250 g of minced beef (or lamb)
½ medium size, minced white onion
1 minced clove of garlic
1 tablespoon of minced parsley
Salt and pepper
1 tablespoon of seed oil 


1 medium size potato
250 g Riso Scotti native rice
15 g flour 00
Plenty of seed oil to fry


Heat the oil in a pan, join all ingredients of the stuffing (apart from parsley) and cook on medium heat for 15 minutes. At the end, put out the fire, add the parsley and stir. Put the meat in a bowl and let it cool down. In a pan, boil the potato with the skin until it’s soft. Remove the potato, salt the water, add the rice, and cook for 20 minutes. Peel the potato. Pour the rice in a bowl and mix it by hand with the potato until the mixture is merged. Add the flour, until the mix is sticky. Divide the mix in 16 equal parts and, with damp hands, form the balls. Place a ball in the palm of the left hand and press in the middle of it with the forefinger of the right hand in order to make a hollow. Keep on widening the ball until a shell takes shape. The hands have always to be damp, in order to facilitate the preparation of a thin shell. Fill in the shell with the meat stuffing, close the shell by forming an oval and press carefully. Keep on with the other balls until they are finished. Keep the Gelin Budu in the fridge until it’s time to fry them. Heat plenty of seed oil in a pan a fry them in groups of 4-5, until they are golden brown. Serve them hot with a pinch of salt.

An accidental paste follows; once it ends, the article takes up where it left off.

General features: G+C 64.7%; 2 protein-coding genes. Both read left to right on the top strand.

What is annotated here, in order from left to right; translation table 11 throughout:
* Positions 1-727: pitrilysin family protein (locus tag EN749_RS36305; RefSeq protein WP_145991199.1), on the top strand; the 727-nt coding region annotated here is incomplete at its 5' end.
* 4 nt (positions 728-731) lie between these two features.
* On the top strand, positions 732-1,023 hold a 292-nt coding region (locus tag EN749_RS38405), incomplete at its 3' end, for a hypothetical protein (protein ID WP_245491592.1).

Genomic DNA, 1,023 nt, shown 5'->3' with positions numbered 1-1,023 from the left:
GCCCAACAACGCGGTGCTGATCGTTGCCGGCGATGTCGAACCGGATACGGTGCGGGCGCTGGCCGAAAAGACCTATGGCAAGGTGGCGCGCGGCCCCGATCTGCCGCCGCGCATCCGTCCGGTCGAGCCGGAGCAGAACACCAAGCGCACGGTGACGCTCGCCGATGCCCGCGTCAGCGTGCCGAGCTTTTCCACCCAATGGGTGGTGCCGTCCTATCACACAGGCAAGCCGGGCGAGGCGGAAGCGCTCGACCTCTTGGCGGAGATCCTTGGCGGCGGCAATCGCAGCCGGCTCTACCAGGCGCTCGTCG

The traditional Turkmen nomadism and the harsh life conditions in the desert modelled the cooking habits of Turkmen people. The main feature of Turkmen cooking is its simplicity both as to ingredients and to cooking methods. The Turkmen cooking is more similar to the one we can find in Turkey, Middle East, China and in Muslim Countries than the Russian one. The reason is that Turkmenistan is a Muslim Country, therefore pork is almost lacking in the traditional cooking, whose recipes based on meat provide the employment of mutton, sheep, and poultry. The most popular Turkmen dish is Pilav, better known as pilaf, or Plov in Russian. It’s prepared with lamb, carrots, rice and onion. The most popular fruit in Turkmenistan, and in general in Central Asia, is melon. Sweet, delicious, and rich in water, it’s served as a dessert or together with tea. Markets are full of huge piles of melons, that are often given as a gift or as a welcome or farewell gesture.